Talks and Poster Presentations (without Proceedings-Entry):
"Balancing Global Code Motion and Register Allocation";
Talk: Gastvortrag IBM Research,
Yorktown Heights, NY, USA (invited);
Optimizing compilers for modern out-of-order architectures are careful to schedule instructions within basic blocks such that register pressure is not too large. This is the result of much past research into how to trade off scheduling against spilling and register allocation. However, such scheduling is only performed within basic blocks and does not take possibilities of moving instructions between blocks into account.
We present the first study that investigates the trade-off between spilling and global code motion. It is based on an integrated formulation of the global code motion and spilling problems. The algorithm can be tuned with a parameter that captures the trade-off between these subproblems: How much emphasis should be placed on avoiding spills, and how much on freedom of global code motion?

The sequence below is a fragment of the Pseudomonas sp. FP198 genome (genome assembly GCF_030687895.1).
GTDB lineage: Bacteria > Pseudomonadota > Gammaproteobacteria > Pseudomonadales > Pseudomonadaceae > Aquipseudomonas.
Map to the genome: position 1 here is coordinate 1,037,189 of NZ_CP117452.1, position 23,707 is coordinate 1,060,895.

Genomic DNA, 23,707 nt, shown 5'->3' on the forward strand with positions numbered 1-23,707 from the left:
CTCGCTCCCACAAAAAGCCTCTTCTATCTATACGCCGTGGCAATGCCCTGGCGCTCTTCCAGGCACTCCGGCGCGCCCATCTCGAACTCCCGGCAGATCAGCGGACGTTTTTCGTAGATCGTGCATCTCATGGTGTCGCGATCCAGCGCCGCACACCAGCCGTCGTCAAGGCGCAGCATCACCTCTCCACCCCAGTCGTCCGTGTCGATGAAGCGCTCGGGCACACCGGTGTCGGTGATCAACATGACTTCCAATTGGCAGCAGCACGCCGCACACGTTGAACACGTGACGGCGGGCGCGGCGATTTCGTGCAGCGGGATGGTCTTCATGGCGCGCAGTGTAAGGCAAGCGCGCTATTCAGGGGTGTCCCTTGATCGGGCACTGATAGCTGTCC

We vary the trade-off parameter to study its influence on the efficiency of the generated code. An evaluation on a suite of benchmark programs shows that the best results in most cases are obtained when the algorithm focuses on reducing spills even at the cost of global code motion potential; that is, loop invariant code motion is often not an optimization in practice. However, the trade-off is complex, and some programs perform better if freedom of code motion is preferred over avoiding spills. Exploring this trade-off can be useful in tuning applications for a given system.
compilers, code motion, instruction scheduling, register allocation
Created from the Publication Database of the Vienna University of Technology.